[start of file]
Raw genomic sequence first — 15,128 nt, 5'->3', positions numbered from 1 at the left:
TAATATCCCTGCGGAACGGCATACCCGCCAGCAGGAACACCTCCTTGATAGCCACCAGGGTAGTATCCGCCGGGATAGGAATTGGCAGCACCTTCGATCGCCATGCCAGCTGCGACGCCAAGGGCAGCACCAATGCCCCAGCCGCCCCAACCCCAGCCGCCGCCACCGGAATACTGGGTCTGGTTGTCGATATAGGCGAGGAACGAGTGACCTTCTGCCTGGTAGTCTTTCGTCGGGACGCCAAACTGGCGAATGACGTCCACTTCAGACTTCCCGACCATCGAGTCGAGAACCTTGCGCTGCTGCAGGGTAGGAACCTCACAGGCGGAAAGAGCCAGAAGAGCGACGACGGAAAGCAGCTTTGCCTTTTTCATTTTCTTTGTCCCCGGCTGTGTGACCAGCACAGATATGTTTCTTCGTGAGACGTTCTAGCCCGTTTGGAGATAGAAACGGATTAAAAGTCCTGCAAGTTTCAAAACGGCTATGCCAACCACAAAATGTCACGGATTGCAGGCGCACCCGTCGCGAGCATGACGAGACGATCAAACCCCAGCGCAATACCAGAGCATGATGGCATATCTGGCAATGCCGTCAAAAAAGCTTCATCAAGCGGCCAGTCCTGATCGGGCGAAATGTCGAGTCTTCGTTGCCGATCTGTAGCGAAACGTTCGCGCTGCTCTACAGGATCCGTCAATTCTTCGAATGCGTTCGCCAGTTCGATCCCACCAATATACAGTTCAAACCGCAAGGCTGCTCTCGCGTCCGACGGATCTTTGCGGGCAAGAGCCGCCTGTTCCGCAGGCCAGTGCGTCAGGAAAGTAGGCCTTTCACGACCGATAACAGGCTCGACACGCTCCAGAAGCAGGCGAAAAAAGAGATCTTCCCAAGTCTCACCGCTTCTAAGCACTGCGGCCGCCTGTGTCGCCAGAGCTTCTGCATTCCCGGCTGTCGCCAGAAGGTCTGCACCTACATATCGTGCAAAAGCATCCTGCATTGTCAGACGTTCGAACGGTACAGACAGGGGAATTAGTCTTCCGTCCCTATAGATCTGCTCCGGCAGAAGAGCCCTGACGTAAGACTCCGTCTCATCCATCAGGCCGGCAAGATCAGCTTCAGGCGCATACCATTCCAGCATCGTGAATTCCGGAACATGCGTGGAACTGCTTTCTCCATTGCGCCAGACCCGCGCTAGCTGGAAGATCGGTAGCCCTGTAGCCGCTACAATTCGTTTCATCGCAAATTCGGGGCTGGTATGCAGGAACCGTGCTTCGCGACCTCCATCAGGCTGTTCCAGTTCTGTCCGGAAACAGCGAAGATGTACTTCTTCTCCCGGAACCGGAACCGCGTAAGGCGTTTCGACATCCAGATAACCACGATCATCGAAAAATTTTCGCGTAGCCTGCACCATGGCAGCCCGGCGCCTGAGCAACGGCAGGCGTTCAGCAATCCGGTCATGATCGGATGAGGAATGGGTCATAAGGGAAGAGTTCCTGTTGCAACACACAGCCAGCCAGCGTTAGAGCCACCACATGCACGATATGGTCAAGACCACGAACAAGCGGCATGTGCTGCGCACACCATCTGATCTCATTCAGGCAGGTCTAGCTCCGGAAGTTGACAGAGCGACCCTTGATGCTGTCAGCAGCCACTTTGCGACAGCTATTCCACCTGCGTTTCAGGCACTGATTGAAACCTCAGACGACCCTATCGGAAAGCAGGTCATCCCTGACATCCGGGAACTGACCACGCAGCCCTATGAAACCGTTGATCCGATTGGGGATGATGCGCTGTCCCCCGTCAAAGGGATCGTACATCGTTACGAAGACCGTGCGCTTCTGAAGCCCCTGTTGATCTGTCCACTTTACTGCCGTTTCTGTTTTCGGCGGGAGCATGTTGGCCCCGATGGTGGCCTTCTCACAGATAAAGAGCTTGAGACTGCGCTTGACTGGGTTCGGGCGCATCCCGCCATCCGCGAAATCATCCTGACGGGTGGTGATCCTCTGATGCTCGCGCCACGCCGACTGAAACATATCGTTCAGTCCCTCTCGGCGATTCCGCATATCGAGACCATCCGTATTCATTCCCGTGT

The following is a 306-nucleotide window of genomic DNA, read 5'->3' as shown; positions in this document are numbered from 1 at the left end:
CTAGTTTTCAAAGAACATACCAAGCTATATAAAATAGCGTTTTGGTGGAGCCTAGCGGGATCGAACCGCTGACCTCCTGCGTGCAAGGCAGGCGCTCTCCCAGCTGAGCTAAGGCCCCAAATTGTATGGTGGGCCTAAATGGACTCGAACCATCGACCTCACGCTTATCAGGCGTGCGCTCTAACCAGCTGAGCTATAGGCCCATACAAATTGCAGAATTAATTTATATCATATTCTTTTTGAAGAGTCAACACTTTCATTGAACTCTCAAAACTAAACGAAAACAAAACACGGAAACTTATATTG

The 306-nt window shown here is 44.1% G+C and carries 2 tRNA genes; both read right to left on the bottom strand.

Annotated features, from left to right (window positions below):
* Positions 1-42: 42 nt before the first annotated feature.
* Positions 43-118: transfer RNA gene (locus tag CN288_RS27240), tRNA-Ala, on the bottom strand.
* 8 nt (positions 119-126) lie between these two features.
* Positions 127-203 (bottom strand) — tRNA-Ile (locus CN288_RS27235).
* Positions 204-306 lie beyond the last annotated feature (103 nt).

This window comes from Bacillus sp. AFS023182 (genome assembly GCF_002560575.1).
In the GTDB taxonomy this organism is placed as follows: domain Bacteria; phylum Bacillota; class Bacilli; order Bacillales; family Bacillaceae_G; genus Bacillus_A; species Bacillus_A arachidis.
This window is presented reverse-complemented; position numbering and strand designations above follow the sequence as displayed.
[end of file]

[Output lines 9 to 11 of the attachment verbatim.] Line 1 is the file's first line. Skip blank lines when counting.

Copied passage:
* 8 nt (positions 119-126) lie between these two features.
* Positions 127-203 (bottom strand) — tRNA-Ile (locus CN288_RS27235).
* Positions 204-306 lie beyond the last annotated feature (103 nt).